CUFF 2015 review: ‘The Look of Silence’

Tuesday 21st, April 2015 / 16:52
By Rory O’Dwyer

CALGARY — In his follow-up to the hugely successful 2012 documentary The Act of Killing, Joshua Oppenheimer has created a meditative, sobering companion film which wonderfully concludes his saga on the 1965-1966 Indonesian genocide in The Look of Silence.

The spine of the film is the story of Adi and his family. An optometrist by trade, Adi was born after the genocide and is held up by his mother as her saving grace and replacement for his elder brother who was viciously murdered during the horrific event. Adi’s goal is to not only confront the men responsible for his brother’s death but to make them acknowledge and accept their actions as participants of the genocide. In this manner, Adi is the equivalent of the ‘genre film’ segments within The Act of Killing. A way to make the killers come face-to-face with what they have done and the effect their actions have had on everyone around them, including themselves.

Not only is Oppenheimer extremely astute in his ability to craft and guide these confrontation segments within The Look of Silence, his skills at crafting beautifully subtle imagery are magnificent as well. Throughout the film, Oppenheimer consistently returns to the image of Snake River, the location of Ramli’s, Adi’s late brother’s, death. Yet each time, the camera becomes closer and more intimate with the location. Bathed in soft blue, post-‘magic hour’ lighting, the shots of Snake River act as quiet reminders that this location is not only the grave of hundreds of people but a metaphor for the changing nature of Indonesia’s history and connection to the genocide.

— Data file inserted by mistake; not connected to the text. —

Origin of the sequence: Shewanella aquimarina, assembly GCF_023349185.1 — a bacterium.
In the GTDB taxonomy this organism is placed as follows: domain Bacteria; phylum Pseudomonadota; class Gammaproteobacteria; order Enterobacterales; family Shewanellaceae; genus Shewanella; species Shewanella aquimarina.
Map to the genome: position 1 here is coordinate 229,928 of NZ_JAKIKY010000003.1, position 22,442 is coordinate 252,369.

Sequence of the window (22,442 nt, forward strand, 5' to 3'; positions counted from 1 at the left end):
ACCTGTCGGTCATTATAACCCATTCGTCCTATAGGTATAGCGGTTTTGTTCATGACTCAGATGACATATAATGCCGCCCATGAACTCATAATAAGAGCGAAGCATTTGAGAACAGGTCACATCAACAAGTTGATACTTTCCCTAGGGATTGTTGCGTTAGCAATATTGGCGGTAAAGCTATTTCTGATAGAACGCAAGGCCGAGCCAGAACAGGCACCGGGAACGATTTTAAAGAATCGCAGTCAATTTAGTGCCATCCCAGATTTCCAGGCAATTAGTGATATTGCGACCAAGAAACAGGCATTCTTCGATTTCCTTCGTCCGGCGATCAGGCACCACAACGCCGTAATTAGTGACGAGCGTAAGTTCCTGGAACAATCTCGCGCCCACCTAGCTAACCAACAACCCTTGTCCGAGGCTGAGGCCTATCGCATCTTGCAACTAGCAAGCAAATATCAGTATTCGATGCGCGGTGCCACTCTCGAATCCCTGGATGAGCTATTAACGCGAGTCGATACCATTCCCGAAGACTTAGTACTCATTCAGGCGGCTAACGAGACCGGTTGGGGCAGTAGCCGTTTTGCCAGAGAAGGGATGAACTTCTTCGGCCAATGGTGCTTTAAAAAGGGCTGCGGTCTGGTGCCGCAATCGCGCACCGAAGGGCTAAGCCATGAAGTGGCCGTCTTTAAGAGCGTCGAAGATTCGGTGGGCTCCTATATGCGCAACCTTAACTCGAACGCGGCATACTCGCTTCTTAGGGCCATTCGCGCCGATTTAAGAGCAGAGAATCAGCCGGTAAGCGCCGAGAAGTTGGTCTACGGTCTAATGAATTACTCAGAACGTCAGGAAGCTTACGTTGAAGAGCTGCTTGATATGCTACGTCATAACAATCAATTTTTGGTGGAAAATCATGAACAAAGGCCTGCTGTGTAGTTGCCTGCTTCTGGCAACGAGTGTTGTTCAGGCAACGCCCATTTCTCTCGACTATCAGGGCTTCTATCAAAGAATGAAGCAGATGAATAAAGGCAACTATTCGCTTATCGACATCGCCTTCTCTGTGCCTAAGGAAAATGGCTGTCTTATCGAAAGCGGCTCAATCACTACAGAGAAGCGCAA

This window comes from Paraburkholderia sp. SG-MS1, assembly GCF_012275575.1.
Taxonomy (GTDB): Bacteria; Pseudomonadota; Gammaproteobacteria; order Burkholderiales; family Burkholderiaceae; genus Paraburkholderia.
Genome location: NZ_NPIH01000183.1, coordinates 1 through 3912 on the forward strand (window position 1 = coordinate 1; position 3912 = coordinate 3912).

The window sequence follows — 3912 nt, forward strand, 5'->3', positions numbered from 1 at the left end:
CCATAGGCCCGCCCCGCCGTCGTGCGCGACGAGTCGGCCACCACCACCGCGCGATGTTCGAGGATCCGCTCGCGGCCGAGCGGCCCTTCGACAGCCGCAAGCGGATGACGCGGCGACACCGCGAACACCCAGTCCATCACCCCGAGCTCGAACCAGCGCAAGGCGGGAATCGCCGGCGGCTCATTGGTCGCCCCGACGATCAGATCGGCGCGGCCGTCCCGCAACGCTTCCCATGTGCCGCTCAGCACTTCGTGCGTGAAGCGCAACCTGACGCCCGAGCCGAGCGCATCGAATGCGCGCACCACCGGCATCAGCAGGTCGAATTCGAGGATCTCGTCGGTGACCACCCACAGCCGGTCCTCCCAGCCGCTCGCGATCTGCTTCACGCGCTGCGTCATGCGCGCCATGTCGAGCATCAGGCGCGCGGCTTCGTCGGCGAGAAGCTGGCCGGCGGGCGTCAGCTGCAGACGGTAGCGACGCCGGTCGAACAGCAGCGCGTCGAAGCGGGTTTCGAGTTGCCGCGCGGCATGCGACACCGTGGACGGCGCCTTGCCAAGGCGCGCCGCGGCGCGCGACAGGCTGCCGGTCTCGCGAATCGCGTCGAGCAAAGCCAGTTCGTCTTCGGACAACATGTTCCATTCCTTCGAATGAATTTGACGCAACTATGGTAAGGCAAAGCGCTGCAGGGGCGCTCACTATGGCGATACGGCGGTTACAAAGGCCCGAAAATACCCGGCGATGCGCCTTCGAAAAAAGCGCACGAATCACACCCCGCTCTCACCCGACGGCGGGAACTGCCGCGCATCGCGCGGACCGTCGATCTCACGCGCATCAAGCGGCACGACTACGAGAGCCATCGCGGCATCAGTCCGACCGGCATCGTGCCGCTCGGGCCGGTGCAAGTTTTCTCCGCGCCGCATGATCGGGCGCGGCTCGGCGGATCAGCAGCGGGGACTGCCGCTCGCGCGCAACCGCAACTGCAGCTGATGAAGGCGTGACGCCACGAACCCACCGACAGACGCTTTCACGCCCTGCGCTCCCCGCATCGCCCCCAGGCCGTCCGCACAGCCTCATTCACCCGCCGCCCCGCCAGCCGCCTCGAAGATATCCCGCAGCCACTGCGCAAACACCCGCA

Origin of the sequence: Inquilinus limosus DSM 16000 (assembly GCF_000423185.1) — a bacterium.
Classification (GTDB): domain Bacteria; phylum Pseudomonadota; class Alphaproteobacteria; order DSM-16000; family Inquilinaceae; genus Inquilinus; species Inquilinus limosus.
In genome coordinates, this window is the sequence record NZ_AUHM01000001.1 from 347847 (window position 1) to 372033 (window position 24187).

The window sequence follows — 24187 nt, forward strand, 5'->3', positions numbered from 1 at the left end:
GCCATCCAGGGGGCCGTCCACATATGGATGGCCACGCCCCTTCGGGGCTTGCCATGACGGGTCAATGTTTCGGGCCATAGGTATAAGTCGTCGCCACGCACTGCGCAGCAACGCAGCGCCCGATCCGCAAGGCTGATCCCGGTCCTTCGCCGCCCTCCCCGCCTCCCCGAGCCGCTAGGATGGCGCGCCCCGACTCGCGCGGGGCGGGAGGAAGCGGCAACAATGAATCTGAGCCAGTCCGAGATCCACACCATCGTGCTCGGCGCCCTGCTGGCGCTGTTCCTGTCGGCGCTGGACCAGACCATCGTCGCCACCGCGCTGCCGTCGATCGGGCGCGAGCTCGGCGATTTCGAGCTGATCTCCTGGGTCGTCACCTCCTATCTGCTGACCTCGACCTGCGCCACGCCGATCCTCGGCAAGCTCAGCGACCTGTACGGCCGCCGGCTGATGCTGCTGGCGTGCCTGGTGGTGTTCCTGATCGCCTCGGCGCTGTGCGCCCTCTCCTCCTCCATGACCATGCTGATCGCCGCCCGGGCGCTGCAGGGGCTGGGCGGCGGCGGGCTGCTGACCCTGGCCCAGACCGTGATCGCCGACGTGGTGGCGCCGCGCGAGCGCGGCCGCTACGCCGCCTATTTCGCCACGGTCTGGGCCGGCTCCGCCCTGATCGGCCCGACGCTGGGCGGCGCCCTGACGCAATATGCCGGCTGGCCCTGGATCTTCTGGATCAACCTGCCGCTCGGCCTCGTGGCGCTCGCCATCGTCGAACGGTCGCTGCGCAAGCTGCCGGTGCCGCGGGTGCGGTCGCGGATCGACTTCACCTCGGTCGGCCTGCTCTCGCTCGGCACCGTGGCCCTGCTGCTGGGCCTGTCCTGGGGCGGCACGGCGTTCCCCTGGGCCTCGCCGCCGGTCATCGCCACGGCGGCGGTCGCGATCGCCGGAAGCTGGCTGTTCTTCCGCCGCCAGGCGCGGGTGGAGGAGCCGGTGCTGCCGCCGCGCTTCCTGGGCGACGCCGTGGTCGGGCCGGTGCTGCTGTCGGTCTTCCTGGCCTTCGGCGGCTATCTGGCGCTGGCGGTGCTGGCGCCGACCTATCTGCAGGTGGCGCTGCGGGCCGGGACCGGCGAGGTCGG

As well, the use of close-ups and, the connection between eyes and Adi’s journey only add further depth to a story that could have easily been as long as Claud Lanzmann’s sombre epic, Shoah. Yet Oppenheimer exhibits respectable pragmatism in being able to reel in the story of The Look of Silence to a comfortable 99 minutes. This accessible runtime, beautiful visual imagery and engaging content all work together to make The Look of Silence one of the greatest documentaries of the decade and further proof of Oppenheimer as a master of the form.

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